The Song of David on June 13, 2015
She said I was like a song. Her favorite song. A song isn’t something you can see. It’sAmazon • Barnes & Noble •
something you feel, something you move to, something that disappears after the last
note is played.
I won my first fight when I was eleven years old, and I’ve been throwing punches ever
since. Fighting is the purest, truest, most elemental thing there is. Some people describe
heaven as a sea of unending white. Where choirs sing and loved ones await. But for me,
heaven was something else. It sounded like the bell at the beginning of a round, it
tasted like adrenaline, it burned like sweat in my eyes and fire in my belly. It looked like
the blur of screaming crowds and an opponent who wanted my blood.
For me, heaven was the octagon.
Until I met Millie, and heaven became something different. I became something
different. I knew I loved her when I watched her stand perfectly still in the middle of a
crowded room, people swarming, buzzing, slipping around her, her straight dancer’s
posture unyielding, her chin high, her hands loose at her sides. No one seemed to see
her at all, except for the few who squeezed past her, tossing exasperated looks at her
unsmiling face. When they realized she wasn’t normal, they hurried away. Why was it
that no one saw her, yet she was the first thing I saw?
If heaven was the octagon, then she was my angel at the center of it all, the girl with the
power to take me down and lift me up again. The girl I wanted to fight for, the girl I
wanted to claim. The girl who taught me that sometimes the biggest heroes go unsung
and the most important battles are the ones we don’t think we can win.
**This is David ‘Tag’ Taggert's book, a supporting character introduced in The Law of
Moses. This is a stand-alone story.
I stopped a foot from her and reached out, taking one of her hands in mine. “Do you like this song?” I asked. Obviously she did and obviously I was stupid.
“I love this song.”
“Me too,” I whispered. I reached for her other hand.
“What?” I tugged her hands gently, and she took a step. I was so close now that the top of her head provided a shelf for my chin, and Damien’s song was being drowned out by the sound of my heart.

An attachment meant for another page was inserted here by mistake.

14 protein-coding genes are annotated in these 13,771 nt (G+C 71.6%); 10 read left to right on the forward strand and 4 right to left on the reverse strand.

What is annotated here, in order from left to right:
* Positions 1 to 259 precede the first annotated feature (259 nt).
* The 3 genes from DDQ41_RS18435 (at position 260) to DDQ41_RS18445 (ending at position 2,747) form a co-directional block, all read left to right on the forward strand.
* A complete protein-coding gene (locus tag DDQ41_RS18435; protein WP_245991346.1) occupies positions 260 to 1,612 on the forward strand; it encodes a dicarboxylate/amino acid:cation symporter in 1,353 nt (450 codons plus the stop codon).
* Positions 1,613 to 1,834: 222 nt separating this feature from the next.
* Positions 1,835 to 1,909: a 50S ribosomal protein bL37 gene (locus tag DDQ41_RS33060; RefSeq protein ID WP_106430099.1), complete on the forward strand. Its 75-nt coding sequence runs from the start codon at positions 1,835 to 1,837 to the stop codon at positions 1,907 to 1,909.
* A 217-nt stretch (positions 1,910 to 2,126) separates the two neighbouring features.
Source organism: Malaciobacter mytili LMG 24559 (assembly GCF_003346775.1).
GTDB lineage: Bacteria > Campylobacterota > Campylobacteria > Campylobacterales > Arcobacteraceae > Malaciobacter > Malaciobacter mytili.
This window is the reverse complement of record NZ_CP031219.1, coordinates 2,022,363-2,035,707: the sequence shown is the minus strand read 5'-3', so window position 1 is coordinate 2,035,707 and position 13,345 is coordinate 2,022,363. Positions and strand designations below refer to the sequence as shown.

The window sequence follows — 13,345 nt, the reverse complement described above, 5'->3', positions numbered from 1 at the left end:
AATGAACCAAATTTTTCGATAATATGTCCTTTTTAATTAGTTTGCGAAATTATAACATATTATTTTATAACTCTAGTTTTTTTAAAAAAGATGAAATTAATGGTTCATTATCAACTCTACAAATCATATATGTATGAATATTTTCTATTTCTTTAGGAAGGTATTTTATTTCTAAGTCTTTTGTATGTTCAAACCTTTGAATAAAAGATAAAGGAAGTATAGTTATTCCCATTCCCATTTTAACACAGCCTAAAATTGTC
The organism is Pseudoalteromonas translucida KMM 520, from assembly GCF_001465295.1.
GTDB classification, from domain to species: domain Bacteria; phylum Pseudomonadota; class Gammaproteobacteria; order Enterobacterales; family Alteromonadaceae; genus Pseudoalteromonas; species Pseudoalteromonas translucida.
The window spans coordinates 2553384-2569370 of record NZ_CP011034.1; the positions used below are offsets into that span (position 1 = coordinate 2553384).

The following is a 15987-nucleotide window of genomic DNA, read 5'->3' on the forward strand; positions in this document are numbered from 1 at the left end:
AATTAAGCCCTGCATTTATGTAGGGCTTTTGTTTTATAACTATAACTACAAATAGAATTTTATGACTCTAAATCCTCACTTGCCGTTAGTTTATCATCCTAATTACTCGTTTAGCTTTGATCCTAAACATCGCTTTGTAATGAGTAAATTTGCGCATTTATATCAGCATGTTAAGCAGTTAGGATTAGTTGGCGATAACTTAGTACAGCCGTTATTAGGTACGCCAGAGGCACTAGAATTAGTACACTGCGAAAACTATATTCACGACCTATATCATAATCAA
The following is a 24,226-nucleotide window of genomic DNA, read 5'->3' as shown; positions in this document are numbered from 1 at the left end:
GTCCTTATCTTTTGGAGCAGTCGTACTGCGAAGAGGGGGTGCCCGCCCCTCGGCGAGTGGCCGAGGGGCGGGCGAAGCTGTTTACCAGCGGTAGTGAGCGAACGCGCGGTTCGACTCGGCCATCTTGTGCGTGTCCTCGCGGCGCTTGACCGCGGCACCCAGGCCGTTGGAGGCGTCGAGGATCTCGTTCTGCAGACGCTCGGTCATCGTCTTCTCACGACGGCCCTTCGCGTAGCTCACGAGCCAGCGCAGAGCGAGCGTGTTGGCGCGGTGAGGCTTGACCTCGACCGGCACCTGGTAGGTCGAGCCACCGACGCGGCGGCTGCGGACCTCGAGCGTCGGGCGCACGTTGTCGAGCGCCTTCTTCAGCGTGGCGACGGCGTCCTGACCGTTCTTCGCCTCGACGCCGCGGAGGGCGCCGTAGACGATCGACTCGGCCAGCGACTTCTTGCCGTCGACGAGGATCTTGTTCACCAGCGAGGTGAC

“It’s another one of his songs. . . and I think I love it even more,” she whispered back.
“But that song is so sad,” I breathed, and laid my cheek against her hair.
“That’s what makes it beautiful. It’s devastating. I love it when a song devastates me.” Her voice was thready, as if she was struggling to breathe.
“Ah, the sweet kind of suffering.” I dropped her hands and wrapped my arms around her.
“The best kind.” Her voice hitched as our bodies aligned.
“I’ve been suffering for a while now, Millie.”
“You have?” she asked, clearly amazed.
“Since the moment I saw you. It devastated me. And I love when a girl devastates me.” I was using her definition of the word, but the truth was, my sister was the only girl who had ever devastated me, and it hadn’t been sweet agony.
“I’ve never devastated anyone before,” Millie said faintly, shock and pleasure coloring her words. She still stood with her arms at her sides, almost like she couldn’t believe what was happening. But her lips hovered close to my jaw, as if she was enjoying the tension between almost and not quite.
“I’m guessing you’ve left a wake of destruction,” I whispered. “You just don’t know.”
Finally, as if she couldn’t resist any longer, she raised her hands to my waist. Trembling fingers and flat palms slid across my abdomen, up my chest, past my shoulders, progressing slowly as if she memorized as she moved. Then she touched my face and her thumbs found the cleft in my chin, the way they’d done the first time she’d traced my smile. Hesitantly, she urged my face down toward hers. A heartbeat before our mouths touched she spoke, and the soft words fluttered against my lips.
“Are you going to devastate me, David?” she asked.
“God, I hope not,” I prayed aloud.
Anticipation dissolved the lingering space between us, and I pressed needy lips to her seeking mouth. And then we melded together, hands clinging, bodies surging, music moaning, dancing in the wreckage. Sweet, sweet, devastation.
“Too late . . .” I thought I heard her whisper.
Buy the song on iTunes: https://itunes.apple.com/us/album/song-of-david-single/id998774568
Music & Lyrics by Amy Harmon and Paul Travis – Song of David: iTunes
Created by Focus 4 Productions
Amy Harmon is a USA Today and New York Times Bestselling author. Amy knew at an early age that writing was something she wanted to do, and she divided her time between writing songs and stories as she grew. Having grown up in the middle of wheat fields without a television, with only her books and her siblings to entertain her, she developed a strong sense of what made a good story. Her books are now being published in several countries, truly a dream come true for a little country girl from Levan, Utah.
Amy Harmon has written seven novels – the USA Today Bestsellers, Making Faces and Running Barefoot, as well as Slow Dance in Purgatory, Prom Night in Purgatory, Infinity + One and the New York Times Bestseller, A Different Blue. Her newest release, The Law of Moses, is now available. For updates on upcoming book releases, author posts and more, join Amy at www.authoramyharmon.com
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